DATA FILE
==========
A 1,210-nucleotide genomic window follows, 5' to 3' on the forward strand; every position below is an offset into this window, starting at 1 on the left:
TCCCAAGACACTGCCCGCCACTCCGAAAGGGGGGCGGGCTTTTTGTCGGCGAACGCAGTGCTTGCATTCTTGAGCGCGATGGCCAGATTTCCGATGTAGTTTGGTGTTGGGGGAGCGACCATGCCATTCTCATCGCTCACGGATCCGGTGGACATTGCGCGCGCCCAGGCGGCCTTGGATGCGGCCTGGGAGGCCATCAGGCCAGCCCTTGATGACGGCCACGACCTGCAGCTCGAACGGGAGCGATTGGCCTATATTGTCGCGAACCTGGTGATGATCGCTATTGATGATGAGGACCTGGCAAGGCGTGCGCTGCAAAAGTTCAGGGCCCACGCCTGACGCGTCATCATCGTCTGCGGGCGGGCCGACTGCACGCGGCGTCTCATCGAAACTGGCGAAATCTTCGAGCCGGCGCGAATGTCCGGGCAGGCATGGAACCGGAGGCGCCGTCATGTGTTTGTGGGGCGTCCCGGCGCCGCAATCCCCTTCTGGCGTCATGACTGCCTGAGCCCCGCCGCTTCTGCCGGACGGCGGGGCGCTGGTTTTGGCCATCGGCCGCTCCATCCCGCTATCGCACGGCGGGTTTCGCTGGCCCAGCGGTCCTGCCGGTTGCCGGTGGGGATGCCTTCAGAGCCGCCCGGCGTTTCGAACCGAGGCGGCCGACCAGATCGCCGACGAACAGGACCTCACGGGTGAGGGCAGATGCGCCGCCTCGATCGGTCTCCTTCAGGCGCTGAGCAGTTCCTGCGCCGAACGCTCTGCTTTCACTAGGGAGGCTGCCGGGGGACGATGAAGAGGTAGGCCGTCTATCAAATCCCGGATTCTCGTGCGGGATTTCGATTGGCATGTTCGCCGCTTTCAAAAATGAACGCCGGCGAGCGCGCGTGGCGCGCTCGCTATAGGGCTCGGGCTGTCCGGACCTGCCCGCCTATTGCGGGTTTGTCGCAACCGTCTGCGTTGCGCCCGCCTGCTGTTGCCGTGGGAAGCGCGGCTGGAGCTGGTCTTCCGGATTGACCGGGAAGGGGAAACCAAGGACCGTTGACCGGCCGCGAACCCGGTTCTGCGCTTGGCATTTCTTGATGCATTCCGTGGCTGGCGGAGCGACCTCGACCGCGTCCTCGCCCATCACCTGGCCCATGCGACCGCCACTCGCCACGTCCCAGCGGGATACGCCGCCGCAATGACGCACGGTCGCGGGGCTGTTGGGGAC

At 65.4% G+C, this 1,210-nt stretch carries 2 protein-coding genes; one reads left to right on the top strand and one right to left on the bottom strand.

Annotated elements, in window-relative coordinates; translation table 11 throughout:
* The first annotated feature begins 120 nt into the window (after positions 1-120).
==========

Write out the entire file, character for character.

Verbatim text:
A 1,210-nucleotide genomic window follows, 5' to 3' on the forward strand; every position below is an offset into this window, starting at 1 on the left:
TCCCAAGACACTGCCCGCCACTCCGAAAGGGGGGCGGGCTTTTTGTCGGCGAACGCAGTGCTTGCATTCTTGAGCGCGATGGCCAGATTTCCGATGTAGTTTGGTGTTGGGGGAGCGACCATGCCATTCTCATCGCTCACGGATCCGGTGGACATTGCGCGCGCCCAGGCGGCCTTGGATGCGGCCTGGGAGGCCATCAGGCCAGCCCTTGATGACGGCCACGACCTGCAGCTCGAACGGGAGCGATTGGCCTATATTGTCGCGAACCTGGTGATGATCGCTATTGATGATGAGGACCTGGCAAGGCGTGCGCTGCAAAAGTTCAGGGCCCACGCCTGACGCGTCATCATCGTCTGCGGGCGGGCCGACTGCACGCGGCGTCTCATCGAAACTGGCGAAATCTTCGAGCCGGCGCGAATGTCCGGGCAGGCATGGAACCGGAGGCGCCGTCATGTGTTTGTGGGGCGTCCCGGCGCCGCAATCCCCTTCTGGCGTCATGACTGCCTGAGCCCCGCCGCTTCTGCCGGACGGCGGGGCGCTGGTTTTGGCCATCGGCCGCTCCATCCCGCTATCGCACGGCGGGTTTCGCTGGCCCAGCGGTCCTGCCGGTTGCCGGTGGGGATGCCTTCAGAGCCGCCCGGCGTTTCGAACCGAGGCGGCCGACCAGATCGCCGACGAACAGGACCTCACGGGTGAGGGCAGATGCGCCGCCTCGATCGGTCTCCTTCAGGCGCTGAGCAGTTCCTGCGCCGAACGCTCTGCTTTCACTAGGGAGGCTGCCGGGGGACGATGAAGAGGTAGGCCGTCTATCAAATCCCGGATTCTCGTGCGGGATTTCGATTGGCATGTTCGCCGCTTTCAAAAATGAACGCCGGCGAGCGCGCGTGGCGCGCTCGCTATAGGGCTCGGGCTGTCCGGACCTGCCCGCCTATTGCGGGTTTGTCGCAACCGTCTGCGTTGCGCCCGCCTGCTGTTGCCGTGGGAAGCGCGGCTGGAGCTGGTCTTCCGGATTGACCGGGAAGGGGAAACCAAGGACCGTTGACCGGCCGCGAACCCGGTTCTGCGCTTGGCATTTCTTGATGCATTCCGTGGCTGGCGGAGCGACCTCGACCGCGTCCTCGCCCATCACCTGGCCCATGCGACCGCCACTCGCCACGTCCCAGCGGGATACGCCGCCGCAATGACGCACGGTCGCGGGGCTGTTGGGGAC

At 65.4% G+C, this 1,210-nt stretch carries 2 protein-coding genes; one reads left to right on the top strand and one right to left on the bottom strand.

Annotated elements, in window-relative coordinates; translation table 11 throughout:
* The first annotated feature begins 120 nt into the window (after positions 1-120).